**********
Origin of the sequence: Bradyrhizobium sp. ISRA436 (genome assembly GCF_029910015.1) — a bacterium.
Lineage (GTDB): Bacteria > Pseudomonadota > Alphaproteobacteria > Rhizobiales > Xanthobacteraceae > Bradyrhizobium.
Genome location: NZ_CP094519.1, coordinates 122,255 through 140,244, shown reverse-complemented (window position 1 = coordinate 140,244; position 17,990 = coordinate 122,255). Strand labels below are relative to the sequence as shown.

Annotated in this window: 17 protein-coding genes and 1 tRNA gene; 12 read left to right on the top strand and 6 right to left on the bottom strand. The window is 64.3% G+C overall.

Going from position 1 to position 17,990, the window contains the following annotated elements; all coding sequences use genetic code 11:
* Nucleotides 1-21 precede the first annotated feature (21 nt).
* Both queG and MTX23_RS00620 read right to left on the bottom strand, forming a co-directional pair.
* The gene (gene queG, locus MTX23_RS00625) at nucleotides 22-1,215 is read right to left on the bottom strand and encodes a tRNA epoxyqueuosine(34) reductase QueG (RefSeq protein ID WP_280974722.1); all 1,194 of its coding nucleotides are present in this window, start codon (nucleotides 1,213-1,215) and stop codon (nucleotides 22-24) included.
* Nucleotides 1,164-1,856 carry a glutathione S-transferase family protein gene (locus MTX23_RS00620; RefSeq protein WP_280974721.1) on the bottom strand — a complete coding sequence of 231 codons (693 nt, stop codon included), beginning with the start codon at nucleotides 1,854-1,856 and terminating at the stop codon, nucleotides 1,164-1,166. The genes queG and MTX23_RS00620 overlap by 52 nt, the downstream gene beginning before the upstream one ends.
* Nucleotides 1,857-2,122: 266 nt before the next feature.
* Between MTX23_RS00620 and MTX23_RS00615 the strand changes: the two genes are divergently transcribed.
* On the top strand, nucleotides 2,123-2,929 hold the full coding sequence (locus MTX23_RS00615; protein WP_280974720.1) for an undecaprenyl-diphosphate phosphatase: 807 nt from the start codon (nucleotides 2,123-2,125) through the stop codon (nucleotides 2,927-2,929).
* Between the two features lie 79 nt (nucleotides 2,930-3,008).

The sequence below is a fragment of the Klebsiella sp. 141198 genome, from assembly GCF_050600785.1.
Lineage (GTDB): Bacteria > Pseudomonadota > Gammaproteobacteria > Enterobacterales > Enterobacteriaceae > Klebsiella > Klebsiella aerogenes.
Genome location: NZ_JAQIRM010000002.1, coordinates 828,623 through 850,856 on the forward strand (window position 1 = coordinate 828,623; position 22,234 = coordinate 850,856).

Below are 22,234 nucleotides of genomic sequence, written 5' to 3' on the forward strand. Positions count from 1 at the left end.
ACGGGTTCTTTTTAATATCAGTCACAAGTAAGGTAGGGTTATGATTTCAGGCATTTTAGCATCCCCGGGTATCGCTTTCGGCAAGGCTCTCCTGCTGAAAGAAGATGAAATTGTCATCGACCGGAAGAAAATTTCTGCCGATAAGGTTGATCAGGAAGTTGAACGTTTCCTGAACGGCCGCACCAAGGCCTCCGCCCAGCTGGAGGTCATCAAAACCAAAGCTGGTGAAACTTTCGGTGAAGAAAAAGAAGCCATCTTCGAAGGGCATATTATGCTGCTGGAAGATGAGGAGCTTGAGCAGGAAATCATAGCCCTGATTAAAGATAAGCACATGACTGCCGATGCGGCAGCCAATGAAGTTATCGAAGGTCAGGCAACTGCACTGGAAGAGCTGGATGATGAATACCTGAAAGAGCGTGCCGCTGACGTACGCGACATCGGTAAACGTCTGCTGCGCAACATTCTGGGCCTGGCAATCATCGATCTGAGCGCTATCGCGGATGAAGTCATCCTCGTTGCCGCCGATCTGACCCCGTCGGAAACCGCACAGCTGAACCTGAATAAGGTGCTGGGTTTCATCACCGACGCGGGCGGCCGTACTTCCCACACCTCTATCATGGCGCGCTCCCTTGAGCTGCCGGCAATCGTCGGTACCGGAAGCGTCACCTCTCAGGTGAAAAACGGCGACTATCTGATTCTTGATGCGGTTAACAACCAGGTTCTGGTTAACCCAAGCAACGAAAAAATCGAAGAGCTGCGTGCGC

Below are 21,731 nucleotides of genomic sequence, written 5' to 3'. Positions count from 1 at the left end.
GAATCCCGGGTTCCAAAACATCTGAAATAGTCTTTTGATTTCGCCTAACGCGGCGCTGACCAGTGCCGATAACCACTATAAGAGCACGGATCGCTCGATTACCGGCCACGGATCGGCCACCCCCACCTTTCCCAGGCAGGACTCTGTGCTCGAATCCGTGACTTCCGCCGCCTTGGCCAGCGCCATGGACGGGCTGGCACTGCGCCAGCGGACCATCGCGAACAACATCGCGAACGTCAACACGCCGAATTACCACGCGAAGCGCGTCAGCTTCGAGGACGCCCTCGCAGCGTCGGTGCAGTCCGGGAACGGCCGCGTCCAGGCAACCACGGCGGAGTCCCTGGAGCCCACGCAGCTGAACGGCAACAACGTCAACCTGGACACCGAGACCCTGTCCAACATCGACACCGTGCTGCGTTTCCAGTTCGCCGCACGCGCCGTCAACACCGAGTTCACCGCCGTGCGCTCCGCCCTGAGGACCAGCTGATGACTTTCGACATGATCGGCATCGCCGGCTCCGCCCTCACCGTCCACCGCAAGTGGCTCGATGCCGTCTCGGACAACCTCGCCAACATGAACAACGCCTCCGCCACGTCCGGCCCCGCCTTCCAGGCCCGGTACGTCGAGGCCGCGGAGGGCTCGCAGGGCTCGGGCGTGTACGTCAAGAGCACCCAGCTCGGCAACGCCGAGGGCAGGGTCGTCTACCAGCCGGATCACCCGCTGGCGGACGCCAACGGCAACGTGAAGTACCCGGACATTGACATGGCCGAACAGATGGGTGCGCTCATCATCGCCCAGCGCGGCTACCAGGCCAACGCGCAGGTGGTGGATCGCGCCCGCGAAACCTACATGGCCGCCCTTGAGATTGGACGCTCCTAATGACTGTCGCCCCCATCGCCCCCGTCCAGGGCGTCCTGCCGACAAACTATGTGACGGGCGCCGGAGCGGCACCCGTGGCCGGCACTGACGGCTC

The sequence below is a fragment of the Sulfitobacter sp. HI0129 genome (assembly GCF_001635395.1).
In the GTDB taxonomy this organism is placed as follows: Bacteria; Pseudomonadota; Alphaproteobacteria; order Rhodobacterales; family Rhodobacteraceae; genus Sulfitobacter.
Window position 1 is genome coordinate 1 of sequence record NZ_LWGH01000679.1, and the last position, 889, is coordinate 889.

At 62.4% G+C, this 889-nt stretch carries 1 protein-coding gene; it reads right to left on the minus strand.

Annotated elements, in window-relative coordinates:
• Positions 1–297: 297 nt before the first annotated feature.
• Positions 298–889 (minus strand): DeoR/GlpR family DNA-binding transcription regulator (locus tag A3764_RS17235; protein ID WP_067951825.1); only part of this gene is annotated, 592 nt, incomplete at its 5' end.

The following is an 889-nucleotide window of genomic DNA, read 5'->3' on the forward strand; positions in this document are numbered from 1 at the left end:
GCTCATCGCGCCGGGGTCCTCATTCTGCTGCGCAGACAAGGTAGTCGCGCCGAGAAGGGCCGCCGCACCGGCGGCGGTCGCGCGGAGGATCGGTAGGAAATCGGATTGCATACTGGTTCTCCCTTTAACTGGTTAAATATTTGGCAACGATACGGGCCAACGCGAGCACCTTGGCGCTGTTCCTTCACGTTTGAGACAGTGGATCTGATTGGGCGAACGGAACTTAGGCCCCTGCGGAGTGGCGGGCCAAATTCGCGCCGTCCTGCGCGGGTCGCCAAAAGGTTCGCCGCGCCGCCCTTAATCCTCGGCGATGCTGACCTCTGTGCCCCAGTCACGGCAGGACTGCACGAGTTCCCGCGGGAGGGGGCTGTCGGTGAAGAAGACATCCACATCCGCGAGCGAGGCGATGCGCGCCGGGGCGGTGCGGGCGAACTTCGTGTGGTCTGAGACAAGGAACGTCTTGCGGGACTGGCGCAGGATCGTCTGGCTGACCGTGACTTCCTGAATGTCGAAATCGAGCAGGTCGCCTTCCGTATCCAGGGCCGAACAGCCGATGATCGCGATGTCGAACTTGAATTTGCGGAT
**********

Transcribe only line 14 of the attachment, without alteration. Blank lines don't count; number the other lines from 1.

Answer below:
The sequence below is a fragment of the Klebsiella sp. 141198 genome, from assembly GCF_050600785.1.